Drury, Henry (1812-1863) (DNB00)

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DRURY, HENRY (1812–1863), archdeacon of Wilts, eldest son of Henry Joseph Thomas Drury (1778–1841), by his wife Caroline, daughter of A. W. Taylor of Boreham Wood, Hertfordshire, and grandson of Joseph Drury (1750–1834), was born at Harrow 11 May 1812. After passing through Harrow with distinction he was admitted minor pensioner of Caius College, Cambridge, 14 June 1831, and began residence in the following October (College Register). In 1833 he won the Browne medal for the Latin ode, and in 1835 that for the epigrams. An eye complaint prevented further academic successes as an undergraduate. In 1837 he took the ordinary B.A. degree, proceeding M.A. in 1840. In 1838 he became classical lecturer at Caius, but, having been ordained, he left Cambridge in 1839 to take sole charge of Alderley, Gloucestershire, a curacy which he exchanged the following year for that of Bromham, Wiltshire. Drury, together with some friends, projected and published the ‘Arundines Cami,’ a collection of translations into Latin and Greek verse by different Cambridge men. The first edition was published in a beautiful form in 1841, and four subsequent editions appeared during Drury's lifetime; a sixth, after his death, was edited by Mr. H. J. Hodgson in 1865. These successive editions contained several new pieces. Drury became rector of Alderley in 1843, and two years later vicar of Bremhill with Foxham and Highway, Wiltshire, a preferment which he received from Dr. Denison, bishop of Salisbury, to whom, and his successor in the see, Dr. Hamilton, he was examining chaplain. In 1855 he was installed prebendary of Shipton in Salisbury Cathedral, was appointed chaplain to the House of Commons by Mr. Speaker Denison in 1857 (Gent. Mag. 3rd ser. iii. 454), and became archdeacon of Wilts in July 1862. He died at Bremhill 25 Jan. 1863, after two days' illness. On 13 Dec. 1843 he married Amelia Elizabeth, eldest daughter of the Rev. Giles Daubeny, rector of Lydiard Tregoze, Wiltshire (Gent. Mag. new ser. xxi. 194). ‘After taking holy orders,’ writes Mr. H. J. Hodgson, ‘Mr. Drury proved himself a sound theologian and a valuable assistant to the bishop of his diocese, an earnest preacher, and an active parish priest. … As a friend and companion he was most genial and affectionate, possessed of lively wit and humour, full of anecdote and badinage, but tempered with excellent tact and judgment, all combined with a modesty and absence of self-assertion.’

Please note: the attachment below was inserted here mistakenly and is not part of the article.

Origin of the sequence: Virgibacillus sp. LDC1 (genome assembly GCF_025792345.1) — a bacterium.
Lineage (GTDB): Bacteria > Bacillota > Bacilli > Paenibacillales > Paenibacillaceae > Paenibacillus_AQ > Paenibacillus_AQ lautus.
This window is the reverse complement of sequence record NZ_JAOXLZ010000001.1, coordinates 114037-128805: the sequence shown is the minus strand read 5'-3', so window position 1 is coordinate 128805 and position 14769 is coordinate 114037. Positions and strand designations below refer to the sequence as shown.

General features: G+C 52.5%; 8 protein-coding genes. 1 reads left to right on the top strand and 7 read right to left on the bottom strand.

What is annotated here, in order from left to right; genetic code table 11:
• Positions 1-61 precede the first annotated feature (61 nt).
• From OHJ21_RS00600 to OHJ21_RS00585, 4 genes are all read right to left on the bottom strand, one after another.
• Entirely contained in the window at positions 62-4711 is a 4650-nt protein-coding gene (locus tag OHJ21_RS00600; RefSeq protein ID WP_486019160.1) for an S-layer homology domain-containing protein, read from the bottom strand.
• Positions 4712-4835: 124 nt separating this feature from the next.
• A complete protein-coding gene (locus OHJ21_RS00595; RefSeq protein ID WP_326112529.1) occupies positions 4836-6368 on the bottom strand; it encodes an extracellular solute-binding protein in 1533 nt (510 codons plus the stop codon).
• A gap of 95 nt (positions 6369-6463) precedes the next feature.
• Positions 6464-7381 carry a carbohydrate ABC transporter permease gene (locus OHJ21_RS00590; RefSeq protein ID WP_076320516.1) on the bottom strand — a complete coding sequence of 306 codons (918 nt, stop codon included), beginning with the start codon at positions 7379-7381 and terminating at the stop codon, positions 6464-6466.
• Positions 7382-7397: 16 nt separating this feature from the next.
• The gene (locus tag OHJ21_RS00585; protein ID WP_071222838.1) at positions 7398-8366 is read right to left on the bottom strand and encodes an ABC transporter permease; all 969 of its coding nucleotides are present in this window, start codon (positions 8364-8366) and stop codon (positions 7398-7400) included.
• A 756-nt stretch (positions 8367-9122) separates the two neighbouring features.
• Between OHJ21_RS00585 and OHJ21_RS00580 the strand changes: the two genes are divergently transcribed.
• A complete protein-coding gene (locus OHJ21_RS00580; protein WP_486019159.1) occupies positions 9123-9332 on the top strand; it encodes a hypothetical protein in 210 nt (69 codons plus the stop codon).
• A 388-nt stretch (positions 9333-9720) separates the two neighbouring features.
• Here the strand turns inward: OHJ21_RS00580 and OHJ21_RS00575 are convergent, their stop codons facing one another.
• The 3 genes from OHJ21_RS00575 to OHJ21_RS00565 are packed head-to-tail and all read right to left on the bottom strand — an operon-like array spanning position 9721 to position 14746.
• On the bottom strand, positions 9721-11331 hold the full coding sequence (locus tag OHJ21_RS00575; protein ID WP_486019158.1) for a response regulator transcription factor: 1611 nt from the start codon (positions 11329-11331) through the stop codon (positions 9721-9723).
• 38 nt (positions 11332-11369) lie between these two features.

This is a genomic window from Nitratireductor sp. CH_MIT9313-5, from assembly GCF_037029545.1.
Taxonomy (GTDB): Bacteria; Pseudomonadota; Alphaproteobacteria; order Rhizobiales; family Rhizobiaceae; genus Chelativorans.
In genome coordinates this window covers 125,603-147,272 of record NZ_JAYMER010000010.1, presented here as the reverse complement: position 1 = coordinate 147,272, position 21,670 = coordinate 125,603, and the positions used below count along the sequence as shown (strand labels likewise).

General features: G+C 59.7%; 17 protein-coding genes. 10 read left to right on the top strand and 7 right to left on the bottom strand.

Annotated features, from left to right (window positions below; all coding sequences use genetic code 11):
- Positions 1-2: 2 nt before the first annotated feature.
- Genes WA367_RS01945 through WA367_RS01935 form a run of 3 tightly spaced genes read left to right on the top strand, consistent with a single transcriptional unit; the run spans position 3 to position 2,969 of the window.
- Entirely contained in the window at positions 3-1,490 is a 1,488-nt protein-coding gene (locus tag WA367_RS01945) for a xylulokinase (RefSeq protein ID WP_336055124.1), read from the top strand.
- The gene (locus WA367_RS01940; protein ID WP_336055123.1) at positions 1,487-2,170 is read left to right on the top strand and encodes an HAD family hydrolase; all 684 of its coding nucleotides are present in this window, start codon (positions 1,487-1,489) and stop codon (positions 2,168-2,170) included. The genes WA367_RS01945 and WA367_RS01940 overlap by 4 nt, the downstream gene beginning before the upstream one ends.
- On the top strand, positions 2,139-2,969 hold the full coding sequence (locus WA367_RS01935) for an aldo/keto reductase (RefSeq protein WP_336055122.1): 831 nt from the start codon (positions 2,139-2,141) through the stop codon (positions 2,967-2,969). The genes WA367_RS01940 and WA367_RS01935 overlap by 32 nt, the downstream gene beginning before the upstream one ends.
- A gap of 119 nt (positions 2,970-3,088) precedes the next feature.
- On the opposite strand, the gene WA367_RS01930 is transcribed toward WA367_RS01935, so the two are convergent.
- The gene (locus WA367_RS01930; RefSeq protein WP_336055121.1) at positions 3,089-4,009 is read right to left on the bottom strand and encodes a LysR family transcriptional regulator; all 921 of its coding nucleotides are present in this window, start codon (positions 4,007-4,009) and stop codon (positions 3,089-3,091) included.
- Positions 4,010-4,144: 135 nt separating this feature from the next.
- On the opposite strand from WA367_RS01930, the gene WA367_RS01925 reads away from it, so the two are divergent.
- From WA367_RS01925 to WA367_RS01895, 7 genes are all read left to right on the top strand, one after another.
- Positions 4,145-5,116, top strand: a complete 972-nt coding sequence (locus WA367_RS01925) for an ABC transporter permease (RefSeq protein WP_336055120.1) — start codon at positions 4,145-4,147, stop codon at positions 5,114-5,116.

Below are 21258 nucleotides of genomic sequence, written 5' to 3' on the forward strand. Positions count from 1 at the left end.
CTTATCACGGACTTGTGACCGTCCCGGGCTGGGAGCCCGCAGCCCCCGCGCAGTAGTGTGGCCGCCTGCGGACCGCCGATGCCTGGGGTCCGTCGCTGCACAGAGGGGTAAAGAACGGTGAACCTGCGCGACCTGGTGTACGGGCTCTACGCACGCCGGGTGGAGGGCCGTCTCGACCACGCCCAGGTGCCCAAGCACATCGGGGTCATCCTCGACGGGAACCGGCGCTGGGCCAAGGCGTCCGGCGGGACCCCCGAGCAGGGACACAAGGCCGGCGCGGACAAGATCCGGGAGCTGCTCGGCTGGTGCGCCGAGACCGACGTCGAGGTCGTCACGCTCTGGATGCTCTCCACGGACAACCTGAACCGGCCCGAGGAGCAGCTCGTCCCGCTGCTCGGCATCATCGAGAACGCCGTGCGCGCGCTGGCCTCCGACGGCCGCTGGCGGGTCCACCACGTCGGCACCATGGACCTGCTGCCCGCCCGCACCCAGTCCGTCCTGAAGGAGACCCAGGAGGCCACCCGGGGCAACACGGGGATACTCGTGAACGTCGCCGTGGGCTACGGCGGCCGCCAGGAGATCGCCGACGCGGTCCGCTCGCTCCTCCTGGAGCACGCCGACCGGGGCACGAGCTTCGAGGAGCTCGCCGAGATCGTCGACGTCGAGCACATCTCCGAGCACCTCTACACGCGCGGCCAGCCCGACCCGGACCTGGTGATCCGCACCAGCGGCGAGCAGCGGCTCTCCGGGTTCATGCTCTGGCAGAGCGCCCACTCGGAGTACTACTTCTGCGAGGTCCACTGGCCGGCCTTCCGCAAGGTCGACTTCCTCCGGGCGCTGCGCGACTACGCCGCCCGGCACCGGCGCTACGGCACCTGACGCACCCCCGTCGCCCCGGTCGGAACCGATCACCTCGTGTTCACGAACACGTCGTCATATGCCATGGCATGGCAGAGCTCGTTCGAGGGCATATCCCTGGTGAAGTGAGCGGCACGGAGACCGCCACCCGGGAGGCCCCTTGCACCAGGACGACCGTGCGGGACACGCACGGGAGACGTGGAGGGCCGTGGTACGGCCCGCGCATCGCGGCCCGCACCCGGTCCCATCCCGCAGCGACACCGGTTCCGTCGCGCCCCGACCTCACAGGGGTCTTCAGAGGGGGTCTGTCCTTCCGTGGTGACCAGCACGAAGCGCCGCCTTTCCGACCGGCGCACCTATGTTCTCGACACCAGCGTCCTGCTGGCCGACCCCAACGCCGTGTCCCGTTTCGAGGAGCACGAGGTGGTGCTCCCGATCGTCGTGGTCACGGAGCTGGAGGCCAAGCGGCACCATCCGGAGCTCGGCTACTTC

[Information kindly communicated by H. J. Hodgson, esq., and the Master of Caius; Burke's Landed Gentry, 4th edit., p. 395; Gent. Mag. 3rd ser. xiv. 660–1; Crockford's Clerical Directory, 1860, p. 175.]

G. G.